No, this is not about online algorithms, nor about learning theory.
I have signed up for Tim Roughgarden's online course on Algorithms, http://www.algo-class.org
One might wonder why I need to learn about divide-and-conquer, searching, quicksort and shortest paths. In fact, I'll be teaching Algorithms myself at the same time. What's wrong with me? Do I plan to steal Tim's lectures and repeat them verbatim to my students, thus sparing myself the need to understand the material? Have I been secretly incompetent during all the years during which I pretended to teach the material, and is this a remedial course to finally patch my ignorance in my alleged area of expertise? Am I so stingy that I can't refuse something that is offered for free? Or have I so bought into the school system of grades and diplomas that I can't pass on the chance for an easy way to get one more certificate? In a few months I will be able to add it to my vita, and perhaps it'll help me get a raise. Or do I enjoy criticizing other people so much that I'm going be watching those videos of Tim and snickering, and then posting on my blog nasty comments about every slip that might occur? Am I secretly in love with Tim, or do I secretly bear a grudge against him?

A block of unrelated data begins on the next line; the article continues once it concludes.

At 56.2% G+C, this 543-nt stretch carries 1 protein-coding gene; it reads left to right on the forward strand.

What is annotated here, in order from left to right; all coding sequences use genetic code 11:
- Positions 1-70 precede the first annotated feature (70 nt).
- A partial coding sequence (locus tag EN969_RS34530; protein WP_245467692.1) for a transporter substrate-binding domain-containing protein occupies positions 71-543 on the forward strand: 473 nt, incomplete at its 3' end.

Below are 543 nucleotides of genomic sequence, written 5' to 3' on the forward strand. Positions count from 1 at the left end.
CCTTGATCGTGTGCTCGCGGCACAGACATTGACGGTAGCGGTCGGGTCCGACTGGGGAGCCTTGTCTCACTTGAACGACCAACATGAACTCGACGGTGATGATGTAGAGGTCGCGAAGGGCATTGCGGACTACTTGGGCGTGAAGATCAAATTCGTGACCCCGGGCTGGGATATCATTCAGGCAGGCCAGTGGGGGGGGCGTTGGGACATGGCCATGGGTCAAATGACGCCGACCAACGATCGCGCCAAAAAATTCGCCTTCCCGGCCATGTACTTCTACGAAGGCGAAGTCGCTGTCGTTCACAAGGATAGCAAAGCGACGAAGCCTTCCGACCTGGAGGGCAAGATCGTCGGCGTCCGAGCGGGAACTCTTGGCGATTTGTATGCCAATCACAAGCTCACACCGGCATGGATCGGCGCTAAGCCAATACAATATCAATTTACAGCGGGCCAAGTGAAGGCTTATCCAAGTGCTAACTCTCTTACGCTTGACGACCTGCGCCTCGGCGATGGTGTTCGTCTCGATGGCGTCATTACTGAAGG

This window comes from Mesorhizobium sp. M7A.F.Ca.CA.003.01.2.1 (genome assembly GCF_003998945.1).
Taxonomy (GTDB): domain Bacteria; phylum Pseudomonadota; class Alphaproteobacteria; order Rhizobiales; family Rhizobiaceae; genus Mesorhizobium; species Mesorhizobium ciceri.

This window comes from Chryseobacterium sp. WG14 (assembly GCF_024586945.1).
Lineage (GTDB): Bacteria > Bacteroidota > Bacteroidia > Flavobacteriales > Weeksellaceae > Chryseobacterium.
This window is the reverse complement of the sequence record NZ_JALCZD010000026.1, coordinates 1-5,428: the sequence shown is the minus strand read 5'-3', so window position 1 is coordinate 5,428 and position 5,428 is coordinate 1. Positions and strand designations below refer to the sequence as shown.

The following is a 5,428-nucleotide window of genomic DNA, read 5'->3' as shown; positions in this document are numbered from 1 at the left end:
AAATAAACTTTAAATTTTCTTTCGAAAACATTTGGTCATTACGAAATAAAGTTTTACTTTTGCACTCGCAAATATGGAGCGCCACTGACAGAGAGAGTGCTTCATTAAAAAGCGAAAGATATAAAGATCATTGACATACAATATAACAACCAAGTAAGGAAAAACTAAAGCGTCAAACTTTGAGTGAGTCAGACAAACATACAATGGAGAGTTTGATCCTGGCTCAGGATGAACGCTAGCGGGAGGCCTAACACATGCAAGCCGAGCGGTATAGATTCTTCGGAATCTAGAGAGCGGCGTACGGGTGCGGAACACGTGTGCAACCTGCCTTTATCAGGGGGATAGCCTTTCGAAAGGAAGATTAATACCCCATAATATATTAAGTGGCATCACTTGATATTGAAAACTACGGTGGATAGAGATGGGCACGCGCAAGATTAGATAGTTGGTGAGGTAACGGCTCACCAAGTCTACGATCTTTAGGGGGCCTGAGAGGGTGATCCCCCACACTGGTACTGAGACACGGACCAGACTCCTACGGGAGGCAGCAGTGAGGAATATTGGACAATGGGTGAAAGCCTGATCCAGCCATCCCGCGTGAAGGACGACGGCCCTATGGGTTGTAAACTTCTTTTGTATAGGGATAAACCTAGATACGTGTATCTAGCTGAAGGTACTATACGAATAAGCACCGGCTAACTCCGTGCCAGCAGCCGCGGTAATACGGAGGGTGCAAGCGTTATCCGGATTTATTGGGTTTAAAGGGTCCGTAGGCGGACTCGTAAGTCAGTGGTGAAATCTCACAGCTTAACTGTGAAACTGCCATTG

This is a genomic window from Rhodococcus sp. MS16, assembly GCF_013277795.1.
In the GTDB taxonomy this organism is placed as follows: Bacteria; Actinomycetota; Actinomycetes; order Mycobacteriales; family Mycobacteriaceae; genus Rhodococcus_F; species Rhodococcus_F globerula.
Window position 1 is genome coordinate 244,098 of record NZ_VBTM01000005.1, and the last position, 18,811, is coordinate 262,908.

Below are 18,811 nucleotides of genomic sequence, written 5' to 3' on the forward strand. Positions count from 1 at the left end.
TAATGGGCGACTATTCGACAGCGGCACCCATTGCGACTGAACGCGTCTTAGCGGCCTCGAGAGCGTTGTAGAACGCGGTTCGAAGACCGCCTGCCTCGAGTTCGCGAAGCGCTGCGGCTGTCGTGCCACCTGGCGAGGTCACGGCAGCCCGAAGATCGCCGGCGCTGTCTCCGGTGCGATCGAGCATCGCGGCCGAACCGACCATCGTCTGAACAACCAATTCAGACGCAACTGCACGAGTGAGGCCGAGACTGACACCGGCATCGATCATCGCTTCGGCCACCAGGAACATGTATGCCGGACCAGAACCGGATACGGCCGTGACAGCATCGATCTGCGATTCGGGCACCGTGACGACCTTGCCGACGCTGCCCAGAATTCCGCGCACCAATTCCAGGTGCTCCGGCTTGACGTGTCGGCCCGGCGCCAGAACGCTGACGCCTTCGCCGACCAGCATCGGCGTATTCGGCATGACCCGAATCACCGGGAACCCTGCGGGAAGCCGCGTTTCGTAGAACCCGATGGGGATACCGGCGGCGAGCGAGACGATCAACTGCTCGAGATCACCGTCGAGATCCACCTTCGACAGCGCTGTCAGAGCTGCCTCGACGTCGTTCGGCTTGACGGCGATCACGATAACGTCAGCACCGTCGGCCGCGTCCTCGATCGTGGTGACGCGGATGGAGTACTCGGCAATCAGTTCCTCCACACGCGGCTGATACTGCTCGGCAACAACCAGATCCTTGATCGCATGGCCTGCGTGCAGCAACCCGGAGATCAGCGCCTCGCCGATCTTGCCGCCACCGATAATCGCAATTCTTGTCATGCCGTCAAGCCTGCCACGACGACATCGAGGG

None of those reasons. I am curious to see someone else teach the same material that I teach. I look forward to the ability of fast-forwarding the parts I have down pat, and paying careful attention to the material which I have trouble conveying to my students. Perhaps I can use some of it to improve my own teaching.
Additionally, I am curious to see how the Stanford online courses work in practice, with the thought, in the back of my mind, that perhaps I will also engage in online teaching in the future, if the technology is user-friendly enough. The idea of higher education freely available to all in that manner is fascinating, and experiencing how it plays out on a familiar subject might help me understand the strong points and the weaknesses of the approach.